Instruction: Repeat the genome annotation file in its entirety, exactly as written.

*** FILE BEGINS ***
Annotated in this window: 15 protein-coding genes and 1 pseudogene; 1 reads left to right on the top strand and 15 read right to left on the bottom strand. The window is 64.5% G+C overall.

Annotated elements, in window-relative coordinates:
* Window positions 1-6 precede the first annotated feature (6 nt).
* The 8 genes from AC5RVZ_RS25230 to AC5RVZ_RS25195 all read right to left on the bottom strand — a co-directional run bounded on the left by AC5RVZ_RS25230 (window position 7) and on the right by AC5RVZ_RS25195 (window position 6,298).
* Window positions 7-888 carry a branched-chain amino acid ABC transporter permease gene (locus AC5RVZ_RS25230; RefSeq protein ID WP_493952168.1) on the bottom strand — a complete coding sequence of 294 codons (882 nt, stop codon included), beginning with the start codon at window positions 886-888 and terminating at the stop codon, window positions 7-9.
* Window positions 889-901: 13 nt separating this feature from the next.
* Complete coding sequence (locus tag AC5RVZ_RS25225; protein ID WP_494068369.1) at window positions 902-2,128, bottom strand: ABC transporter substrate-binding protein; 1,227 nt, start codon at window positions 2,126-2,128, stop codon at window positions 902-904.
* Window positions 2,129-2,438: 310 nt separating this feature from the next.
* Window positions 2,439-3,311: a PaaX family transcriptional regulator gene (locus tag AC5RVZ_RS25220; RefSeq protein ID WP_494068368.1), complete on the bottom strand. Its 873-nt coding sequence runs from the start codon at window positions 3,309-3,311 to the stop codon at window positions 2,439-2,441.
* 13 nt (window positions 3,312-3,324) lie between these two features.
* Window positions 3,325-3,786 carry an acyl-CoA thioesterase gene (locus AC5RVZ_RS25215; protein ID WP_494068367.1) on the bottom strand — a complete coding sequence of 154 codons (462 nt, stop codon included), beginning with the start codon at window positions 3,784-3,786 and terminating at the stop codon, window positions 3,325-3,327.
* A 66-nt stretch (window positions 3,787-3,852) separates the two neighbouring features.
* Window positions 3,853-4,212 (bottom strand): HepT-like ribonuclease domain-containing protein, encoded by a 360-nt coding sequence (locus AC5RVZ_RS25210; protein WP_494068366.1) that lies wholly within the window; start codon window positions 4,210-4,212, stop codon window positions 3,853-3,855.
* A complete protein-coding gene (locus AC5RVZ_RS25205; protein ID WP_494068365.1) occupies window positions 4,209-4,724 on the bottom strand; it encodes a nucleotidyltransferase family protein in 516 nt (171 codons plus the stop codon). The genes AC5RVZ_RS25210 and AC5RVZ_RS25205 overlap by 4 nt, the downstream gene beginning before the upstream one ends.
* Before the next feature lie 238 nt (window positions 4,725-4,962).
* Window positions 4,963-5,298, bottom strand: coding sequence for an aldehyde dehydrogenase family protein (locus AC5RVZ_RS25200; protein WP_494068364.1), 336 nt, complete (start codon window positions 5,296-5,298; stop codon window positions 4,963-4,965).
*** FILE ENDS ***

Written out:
Annotated in this window: 15 protein-coding genes and 1 pseudogene; 1 reads left to right on the top strand and 15 read right to left on the bottom strand. The window is 64.5% G+C overall.

Annotated elements, in window-relative coordinates:
* Window positions 1-6 precede the first annotated feature (6 nt).
* The 8 genes from AC5RVZ_RS25230 to AC5RVZ_RS25195 all read right to left on the bottom strand — a co-directional run bounded on the left by AC5RVZ_RS25230 (window position 7) and on the right by AC5RVZ_RS25195 (window position 6,298).
* Window positions 7-888 carry a branched-chain amino acid ABC transporter permease gene (locus AC5RVZ_RS25230; RefSeq protein ID WP_493952168.1) on the bottom strand — a complete coding sequence of 294 codons (882 nt, stop codon included), beginning with the start codon at window positions 886-888 and terminating at the stop codon, window positions 7-9.
* Window positions 889-901: 13 nt separating this feature from the next.
* Complete coding sequence (locus tag AC5RVZ_RS25225; protein ID WP_494068369.1) at window positions 902-2,128, bottom strand: ABC transporter substrate-binding protein; 1,227 nt, start codon at window positions 2,126-2,128, stop codon at window positions 902-904.
* Window positions 2,129-2,438: 310 nt separating this feature from the next.
* Window positions 2,439-3,311: a PaaX family transcriptional regulator gene (locus tag AC5RVZ_RS25220; RefSeq protein ID WP_494068368.1), complete on the bottom strand. Its 873-nt coding sequence runs from the start codon at window positions 3,309-3,311 to the stop codon at window positions 2,439-2,441.
* 13 nt (window positions 3,312-3,324) lie between these two features.
* Window positions 3,325-3,786 carry an acyl-CoA thioesterase gene (locus AC5RVZ_RS25215; protein ID WP_494068367.1) on the bottom strand — a complete coding sequence of 154 codons (462 nt, stop codon included), beginning with the start codon at window positions 3,784-3,786 and terminating at the stop codon, window positions 3,325-3,327.
* A 66-nt stretch (window positions 3,787-3,852) separates the two neighbouring features.
* Window positions 3,853-4,212 (bottom strand): HepT-like ribonuclease domain-containing protein, encoded by a 360-nt coding sequence (locus AC5RVZ_RS25210; protein WP_494068366.1) that lies wholly within the window; start codon window positions 4,210-4,212, stop codon window positions 3,853-3,855.
* A complete protein-coding gene (locus AC5RVZ_RS25205; protein ID WP_494068365.1) occupies window positions 4,209-4,724 on the bottom strand; it encodes a nucleotidyltransferase family protein in 516 nt (171 codons plus the stop codon). The genes AC5RVZ_RS25210 and AC5RVZ_RS25205 overlap by 4 nt, the downstream gene beginning before the upstream one ends.
* Before the next feature lie 238 nt (window positions 4,725-4,962).
* Window positions 4,963-5,298, bottom strand: coding sequence for an aldehyde dehydrogenase family protein (locus AC5RVZ_RS25200; protein WP_494068364.1), 336 nt, complete (start codon window positions 5,296-5,298; stop codon window positions 4,963-4,965).